"Is it possible to remember a dream you never woke up from?" The ghost sounds thoughtful, philosophical almost. "I dreamed of being.. I dunno. You ever smoke weed, dude? You know that feeling of being like.. in communion with the universe? Knowing everything is just _right there_? Maybe that's like, the dying process, or something." She shrugs it off. "I don't remember anything else after going to sleep, except maybe that." She shakes her head to the question about a name. "No, sorry."

"It's all right, Tetty. Don't apologize. Are there any places you feel...connected to? Places you could -go to-, and exist there, right now? We call them fetters. Sometimes someone is tied to the place where they died. Sometimes they're even tied to the person who killed them. Have you found yourself in a place like that? Or with a person like that?"

"I've been home. I've been to work. I've been to my brothers' place - he's got my collection of Pop Vinyl models," Tetty replies, seeming to understand the question. "I haven't felt anything else, until you pulled me here." She frowns a bit at that. "Kinda rude, by the way." Sitting back, she runs her fingers through her wavy hair, and picks an imaginary speck of dirt from her armour.

"I assure you, I'm one of the most polite necromancers you're likely to meet in your career as a dead person. I don't do hardly -any- grandiose verbalizing and I've not yet threatened you with eternal servitude or destruction. I'm trying to solve your murder, here, so a little grave robbery and ghost-whistling can probably be forgiven, yeah?" Eerie reaches up with both hands and run them through their hair, thinking. "Public transit, though. Was that a bus or a streetcar, Tetty? Maybe we can compare public transit routes to where bodies have been found, or see if all the dead folks took public transit."

"Hmn? Oh, the Loyola-UPT Streetcar, from Tulane to Decatur," Tetty fills in, remembering her daily routine at least. "Yeah, I guess I'm grateful. Did you say she's killed a lot of people?" she then wonders, showing an interest at last in what might be going on in connection with her murder. "How did I actually die, anyway?"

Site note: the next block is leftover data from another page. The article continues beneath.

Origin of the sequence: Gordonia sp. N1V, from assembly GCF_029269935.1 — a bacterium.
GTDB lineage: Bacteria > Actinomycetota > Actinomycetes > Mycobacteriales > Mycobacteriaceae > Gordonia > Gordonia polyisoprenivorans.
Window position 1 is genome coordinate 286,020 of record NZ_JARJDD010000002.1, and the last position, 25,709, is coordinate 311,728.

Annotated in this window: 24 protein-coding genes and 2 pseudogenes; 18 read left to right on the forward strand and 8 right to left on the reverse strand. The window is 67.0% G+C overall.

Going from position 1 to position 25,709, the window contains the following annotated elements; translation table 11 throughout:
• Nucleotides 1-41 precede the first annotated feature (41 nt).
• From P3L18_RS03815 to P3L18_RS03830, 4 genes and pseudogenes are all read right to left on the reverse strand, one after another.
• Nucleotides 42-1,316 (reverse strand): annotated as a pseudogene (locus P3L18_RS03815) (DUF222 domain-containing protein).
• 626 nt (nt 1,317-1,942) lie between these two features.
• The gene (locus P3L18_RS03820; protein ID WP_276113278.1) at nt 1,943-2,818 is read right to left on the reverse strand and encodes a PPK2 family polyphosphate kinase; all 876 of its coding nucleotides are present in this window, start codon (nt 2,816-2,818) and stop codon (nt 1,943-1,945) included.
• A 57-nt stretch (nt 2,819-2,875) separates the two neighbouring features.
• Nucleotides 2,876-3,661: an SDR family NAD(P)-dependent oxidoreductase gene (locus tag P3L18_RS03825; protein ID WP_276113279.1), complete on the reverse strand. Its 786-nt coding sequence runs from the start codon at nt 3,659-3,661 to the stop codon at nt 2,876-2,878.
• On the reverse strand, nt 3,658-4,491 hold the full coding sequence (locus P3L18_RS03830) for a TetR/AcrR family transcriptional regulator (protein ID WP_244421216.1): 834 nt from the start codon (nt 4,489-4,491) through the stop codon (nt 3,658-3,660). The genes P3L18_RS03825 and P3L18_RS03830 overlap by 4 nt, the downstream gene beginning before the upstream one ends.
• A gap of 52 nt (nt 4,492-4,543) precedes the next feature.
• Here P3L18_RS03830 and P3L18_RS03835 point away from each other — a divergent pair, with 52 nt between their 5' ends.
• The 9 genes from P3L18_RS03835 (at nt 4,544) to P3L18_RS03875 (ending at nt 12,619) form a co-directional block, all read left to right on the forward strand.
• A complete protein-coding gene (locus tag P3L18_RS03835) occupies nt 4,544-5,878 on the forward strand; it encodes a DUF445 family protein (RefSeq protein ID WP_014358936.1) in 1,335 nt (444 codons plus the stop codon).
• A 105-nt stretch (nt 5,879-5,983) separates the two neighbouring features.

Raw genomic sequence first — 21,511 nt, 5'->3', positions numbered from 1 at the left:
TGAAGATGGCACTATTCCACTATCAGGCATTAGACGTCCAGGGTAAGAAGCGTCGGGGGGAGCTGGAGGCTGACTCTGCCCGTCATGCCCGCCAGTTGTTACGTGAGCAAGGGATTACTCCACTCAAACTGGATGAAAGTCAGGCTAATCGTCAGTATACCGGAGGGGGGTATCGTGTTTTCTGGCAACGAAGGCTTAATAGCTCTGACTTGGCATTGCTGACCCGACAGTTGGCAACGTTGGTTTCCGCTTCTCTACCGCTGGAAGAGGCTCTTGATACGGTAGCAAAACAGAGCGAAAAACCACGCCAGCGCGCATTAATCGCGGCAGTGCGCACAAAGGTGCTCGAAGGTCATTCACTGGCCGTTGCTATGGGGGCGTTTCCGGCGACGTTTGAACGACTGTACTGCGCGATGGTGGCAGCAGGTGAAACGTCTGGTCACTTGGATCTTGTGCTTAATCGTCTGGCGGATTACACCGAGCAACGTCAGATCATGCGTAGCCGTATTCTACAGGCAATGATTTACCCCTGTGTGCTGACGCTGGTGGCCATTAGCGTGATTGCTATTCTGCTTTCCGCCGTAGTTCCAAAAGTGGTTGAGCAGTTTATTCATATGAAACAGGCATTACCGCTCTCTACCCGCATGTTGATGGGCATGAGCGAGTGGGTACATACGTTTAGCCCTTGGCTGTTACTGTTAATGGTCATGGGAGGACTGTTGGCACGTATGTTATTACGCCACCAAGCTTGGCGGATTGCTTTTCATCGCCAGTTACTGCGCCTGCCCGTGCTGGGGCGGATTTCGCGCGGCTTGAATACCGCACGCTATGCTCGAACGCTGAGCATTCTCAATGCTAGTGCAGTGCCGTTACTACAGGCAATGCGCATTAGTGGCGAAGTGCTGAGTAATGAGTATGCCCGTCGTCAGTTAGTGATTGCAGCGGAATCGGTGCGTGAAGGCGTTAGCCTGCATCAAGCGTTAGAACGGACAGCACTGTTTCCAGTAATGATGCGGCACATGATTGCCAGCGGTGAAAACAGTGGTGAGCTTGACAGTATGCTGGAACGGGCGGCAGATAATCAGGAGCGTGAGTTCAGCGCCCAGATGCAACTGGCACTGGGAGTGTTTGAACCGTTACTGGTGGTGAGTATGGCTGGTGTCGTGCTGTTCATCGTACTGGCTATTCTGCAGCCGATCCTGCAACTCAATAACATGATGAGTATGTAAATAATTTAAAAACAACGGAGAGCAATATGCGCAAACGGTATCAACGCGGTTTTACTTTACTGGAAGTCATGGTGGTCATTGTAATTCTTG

"You were...decapitated, and then drained of all your blood. And yes, there have been quite a few murders like this. Several a week. For at least a few weeks. And they seem to be continuing apace. If we can put other people on public transit, though, that would explain why I never find anything on stakeouts around town, no matter how many eyes I put out there. And would give us a way to--" Eerie pauses. "Hey, Tetty. Did she ask you where you were born?"

The ghost makes a face at that description. "Gross," she mutters, then shakes her head. "No, I don't th-.. huh. No, she did ask me how long I'd lived in New Orleans, and I said all my life," she corrects herself a moment later. Frowning, she seems to be trying to recall something, dredging back to before her death, before her sleep.. "Oh! She was wearing perfume. A nice, sort of floral perfume."

"Sort of floral? Do you know what kind of flower it was? Any kind of detail is a good detail." They -asked-. That means they're not somehow psychically honing in on natives, maybe. The tea means maybe Tetty was drugged. This adds up to mortals. Cultists, probably. And not cultists with many or even any special powers.

There's a shake of the head, and Tetty replies, "No, sorry. I don't really know flowers. It was real feminine, though. Made me think of my mawmaw's soap she used to use." That's all she can offer with regards to the perfume, it seems.

"All right, Tetty. If I think of something else you can help with, I'll call you again. But I hope you rest, and rest well. You're not bound here, you can leave whenever you like. Thank you for answering my questions. I promise I'll think of you and remember your name from time to time." Which, of course, isn't nearly so 'thoughts and prayers' when you're talking to a ghost, who is kept 'alive', so to speak, and supernaturally fueled, by being remembered by the living. "Is there anything else you want to tell me? Any messages I can pass on to anyone you think won't be so upset they shoot at a medium?"

"If you can bring that copy of Asimov's Science Fiction around sometime, maybe just leave it on my grave with the poetry page open?" Tetty requests, looking hopeful once more. "Umn. Yeah, actually. Tell Gerry Douglas at the Asimov office that he can have the rest of my Oreos. The code for my drawer is 3-5-9."

"I'll do both, Ms. Jones. Thank you for your help." Eerie looks over to see how the zombies are doing, getting the grave filled in. It's much faster to fill a hole in than to dig it. "Gerry Douglas, Asimov office, oreos, drawer code three-five-nine. Asimov Scifi magazine." Gerry will be getting an anonymous text from a burner phone about the oreos, and it may be a zombie who brings the magazine by. But these will get done. "It was nice to meet you."